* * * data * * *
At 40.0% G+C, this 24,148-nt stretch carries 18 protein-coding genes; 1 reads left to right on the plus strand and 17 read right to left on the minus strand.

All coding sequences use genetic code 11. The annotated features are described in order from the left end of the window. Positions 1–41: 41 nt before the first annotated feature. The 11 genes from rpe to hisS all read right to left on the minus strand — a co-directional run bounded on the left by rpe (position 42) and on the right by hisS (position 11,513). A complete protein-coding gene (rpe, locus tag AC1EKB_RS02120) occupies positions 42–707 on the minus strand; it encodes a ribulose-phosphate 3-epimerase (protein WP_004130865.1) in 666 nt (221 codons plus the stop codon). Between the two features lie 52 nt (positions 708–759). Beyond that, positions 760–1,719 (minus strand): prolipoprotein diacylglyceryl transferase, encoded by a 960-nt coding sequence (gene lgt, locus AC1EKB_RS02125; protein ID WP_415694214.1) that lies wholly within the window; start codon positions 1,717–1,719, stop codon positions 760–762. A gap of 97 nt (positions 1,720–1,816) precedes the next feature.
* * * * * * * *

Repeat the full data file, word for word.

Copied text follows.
At 40.0% G+C, this 24,148-nt stretch carries 18 protein-coding genes; 1 reads left to right on the plus strand and 17 read right to left on the minus strand.

All coding sequences use genetic code 11. The annotated features are described in order from the left end of the window. Positions 1–41: 41 nt before the first annotated feature. The 11 genes from rpe to hisS all read right to left on the minus strand — a co-directional run bounded on the left by rpe (position 42) and on the right by hisS (position 11,513). A complete protein-coding gene (rpe, locus tag AC1EKB_RS02120) occupies positions 42–707 on the minus strand; it encodes a ribulose-phosphate 3-epimerase (protein WP_004130865.1) in 666 nt (221 codons plus the stop codon). Between the two features lie 52 nt (positions 708–759). Beyond that, positions 760–1,719 (minus strand): prolipoprotein diacylglyceryl transferase, encoded by a 960-nt coding sequence (gene lgt, locus AC1EKB_RS02125; protein ID WP_415694214.1) that lies wholly within the window; start codon positions 1,717–1,719, stop codon positions 760–762. A gap of 97 nt (positions 1,720–1,816) precedes the next feature.